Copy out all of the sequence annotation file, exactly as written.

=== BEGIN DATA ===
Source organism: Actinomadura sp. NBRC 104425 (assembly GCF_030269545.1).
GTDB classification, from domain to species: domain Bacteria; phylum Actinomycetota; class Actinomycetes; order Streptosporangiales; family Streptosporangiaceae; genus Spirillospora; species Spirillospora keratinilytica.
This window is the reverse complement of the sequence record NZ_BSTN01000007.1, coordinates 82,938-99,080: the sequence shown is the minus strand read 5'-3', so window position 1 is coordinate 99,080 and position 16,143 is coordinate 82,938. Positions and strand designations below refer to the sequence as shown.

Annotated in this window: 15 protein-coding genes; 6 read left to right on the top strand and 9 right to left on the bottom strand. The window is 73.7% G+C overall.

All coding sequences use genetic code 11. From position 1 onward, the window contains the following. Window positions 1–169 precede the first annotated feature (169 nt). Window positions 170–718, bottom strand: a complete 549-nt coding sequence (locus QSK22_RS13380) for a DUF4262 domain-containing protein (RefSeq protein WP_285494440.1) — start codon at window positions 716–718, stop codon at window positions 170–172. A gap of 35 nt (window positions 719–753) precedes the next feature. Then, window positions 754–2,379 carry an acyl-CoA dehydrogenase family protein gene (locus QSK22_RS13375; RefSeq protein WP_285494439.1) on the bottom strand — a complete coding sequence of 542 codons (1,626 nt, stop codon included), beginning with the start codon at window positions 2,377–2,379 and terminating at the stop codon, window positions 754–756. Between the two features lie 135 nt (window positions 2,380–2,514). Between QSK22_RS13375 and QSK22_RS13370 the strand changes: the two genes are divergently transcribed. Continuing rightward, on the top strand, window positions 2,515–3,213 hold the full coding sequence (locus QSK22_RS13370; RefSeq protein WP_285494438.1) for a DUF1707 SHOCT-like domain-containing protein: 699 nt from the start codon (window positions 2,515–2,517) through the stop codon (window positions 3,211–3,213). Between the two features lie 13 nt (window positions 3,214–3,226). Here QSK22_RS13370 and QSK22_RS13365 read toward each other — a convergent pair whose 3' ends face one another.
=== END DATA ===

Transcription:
Source organism: Actinomadura sp. NBRC 104425 (assembly GCF_030269545.1).
GTDB classification, from domain to species: domain Bacteria; phylum Actinomycetota; class Actinomycetes; order Streptosporangiales; family Streptosporangiaceae; genus Spirillospora; species Spirillospora keratinilytica.
This window is the reverse complement of the sequence record NZ_BSTN01000007.1, coordinates 82,938-99,080: the sequence shown is the minus strand read 5'-3', so window position 1 is coordinate 99,080 and position 16,143 is coordinate 82,938. Positions and strand designations below refer to the sequence as shown.

Annotated in this window: 15 protein-coding genes; 6 read left to right on the top strand and 9 right to left on the bottom strand. The window is 73.7% G+C overall.

All coding sequences use genetic code 11. From position 1 onward, the window contains the following. Window positions 1–169 precede the first annotated feature (169 nt). Window positions 170–718, bottom strand: a complete 549-nt coding sequence (locus QSK22_RS13380) for a DUF4262 domain-containing protein (RefSeq protein WP_285494440.1) — start codon at window positions 716–718, stop codon at window positions 170–172. A gap of 35 nt (window positions 719–753) precedes the next feature. Then, window positions 754–2,379 carry an acyl-CoA dehydrogenase family protein gene (locus QSK22_RS13375; RefSeq protein WP_285494439.1) on the bottom strand — a complete coding sequence of 542 codons (1,626 nt, stop codon included), beginning with the start codon at window positions 2,377–2,379 and terminating at the stop codon, window positions 754–756. Between the two features lie 135 nt (window positions 2,380–2,514). Between QSK22_RS13375 and QSK22_RS13370 the strand changes: the two genes are divergently transcribed. Continuing rightward, on the top strand, window positions 2,515–3,213 hold the full coding sequence (locus QSK22_RS13370; RefSeq protein WP_285494438.1) for a DUF1707 SHOCT-like domain-containing protein: 699 nt from the start codon (window positions 2,515–2,517) through the stop codon (window positions 3,211–3,213). Between the two features lie 13 nt (window positions 3,214–3,226). Here QSK22_RS13370 and QSK22_RS13365 read toward each other — a convergent pair whose 3' ends face one another.